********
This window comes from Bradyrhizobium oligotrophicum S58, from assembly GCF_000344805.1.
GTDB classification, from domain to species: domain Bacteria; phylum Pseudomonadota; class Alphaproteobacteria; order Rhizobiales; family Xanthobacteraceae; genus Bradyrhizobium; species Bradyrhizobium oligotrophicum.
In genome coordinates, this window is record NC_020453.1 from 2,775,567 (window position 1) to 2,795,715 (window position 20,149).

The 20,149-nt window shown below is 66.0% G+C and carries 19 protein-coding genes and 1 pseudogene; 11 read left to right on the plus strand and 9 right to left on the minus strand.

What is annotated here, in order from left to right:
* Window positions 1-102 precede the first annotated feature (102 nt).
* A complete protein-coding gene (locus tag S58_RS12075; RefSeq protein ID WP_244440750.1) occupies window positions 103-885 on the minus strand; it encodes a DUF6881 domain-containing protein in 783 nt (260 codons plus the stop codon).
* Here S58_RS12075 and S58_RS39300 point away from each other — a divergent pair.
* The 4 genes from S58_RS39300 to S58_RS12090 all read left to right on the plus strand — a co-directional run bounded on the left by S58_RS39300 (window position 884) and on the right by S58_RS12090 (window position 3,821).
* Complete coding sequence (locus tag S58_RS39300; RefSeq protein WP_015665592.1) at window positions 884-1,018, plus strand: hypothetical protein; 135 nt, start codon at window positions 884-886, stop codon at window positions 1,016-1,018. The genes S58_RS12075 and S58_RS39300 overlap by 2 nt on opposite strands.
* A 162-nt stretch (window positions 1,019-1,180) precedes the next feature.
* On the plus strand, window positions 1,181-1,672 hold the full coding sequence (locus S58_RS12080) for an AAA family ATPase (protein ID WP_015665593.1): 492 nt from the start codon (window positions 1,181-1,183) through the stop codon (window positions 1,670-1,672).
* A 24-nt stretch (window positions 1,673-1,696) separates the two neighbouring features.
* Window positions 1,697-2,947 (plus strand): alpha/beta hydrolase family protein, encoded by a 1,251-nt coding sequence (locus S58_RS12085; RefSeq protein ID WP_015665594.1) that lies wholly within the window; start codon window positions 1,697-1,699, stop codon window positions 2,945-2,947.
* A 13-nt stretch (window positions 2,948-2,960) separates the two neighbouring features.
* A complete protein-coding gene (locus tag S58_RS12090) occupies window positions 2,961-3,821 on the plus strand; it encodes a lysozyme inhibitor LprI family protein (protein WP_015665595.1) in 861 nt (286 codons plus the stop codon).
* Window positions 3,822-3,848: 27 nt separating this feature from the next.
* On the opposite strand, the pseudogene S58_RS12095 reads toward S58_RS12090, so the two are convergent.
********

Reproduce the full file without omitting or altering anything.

This window comes from Bradyrhizobium oligotrophicum S58, from assembly GCF_000344805.1.
GTDB classification, from domain to species: domain Bacteria; phylum Pseudomonadota; class Alphaproteobacteria; order Rhizobiales; family Xanthobacteraceae; genus Bradyrhizobium; species Bradyrhizobium oligotrophicum.
In genome coordinates, this window is record NC_020453.1 from 2,775,567 (window position 1) to 2,795,715 (window position 20,149).

The 20,149-nt window shown below is 66.0% G+C and carries 19 protein-coding genes and 1 pseudogene; 11 read left to right on the plus strand and 9 right to left on the minus strand.

What is annotated here, in order from left to right:
* Window positions 1-102 precede the first annotated feature (102 nt).
* A complete protein-coding gene (locus tag S58_RS12075; RefSeq protein ID WP_244440750.1) occupies window positions 103-885 on the minus strand; it encodes a DUF6881 domain-containing protein in 783 nt (260 codons plus the stop codon).
* Here S58_RS12075 and S58_RS39300 point away from each other — a divergent pair.
* The 4 genes from S58_RS39300 to S58_RS12090 all read left to right on the plus strand — a co-directional run bounded on the left by S58_RS39300 (window position 884) and on the right by S58_RS12090 (window position 3,821).
* Complete coding sequence (locus tag S58_RS39300; RefSeq protein WP_015665592.1) at window positions 884-1,018, plus strand: hypothetical protein; 135 nt, start codon at window positions 884-886, stop codon at window positions 1,016-1,018. The genes S58_RS12075 and S58_RS39300 overlap by 2 nt on opposite strands.
* A 162-nt stretch (window positions 1,019-1,180) precedes the next feature.
* On the plus strand, window positions 1,181-1,672 hold the full coding sequence (locus S58_RS12080) for an AAA family ATPase (protein ID WP_015665593.1): 492 nt from the start codon (window positions 1,181-1,183) through the stop codon (window positions 1,670-1,672).
* A 24-nt stretch (window positions 1,673-1,696) separates the two neighbouring features.
* Window positions 1,697-2,947 (plus strand): alpha/beta hydrolase family protein, encoded by a 1,251-nt coding sequence (locus S58_RS12085; RefSeq protein ID WP_015665594.1) that lies wholly within the window; start codon window positions 1,697-1,699, stop codon window positions 2,945-2,947.
* A 13-nt stretch (window positions 2,948-2,960) separates the two neighbouring features.
* A complete protein-coding gene (locus tag S58_RS12090) occupies window positions 2,961-3,821 on the plus strand; it encodes a lysozyme inhibitor LprI family protein (protein WP_015665595.1) in 861 nt (286 codons plus the stop codon).
* Window positions 3,822-3,848: 27 nt separating this feature from the next.
* On the opposite strand, the pseudogene S58_RS12095 reads toward S58_RS12090, so the two are convergent.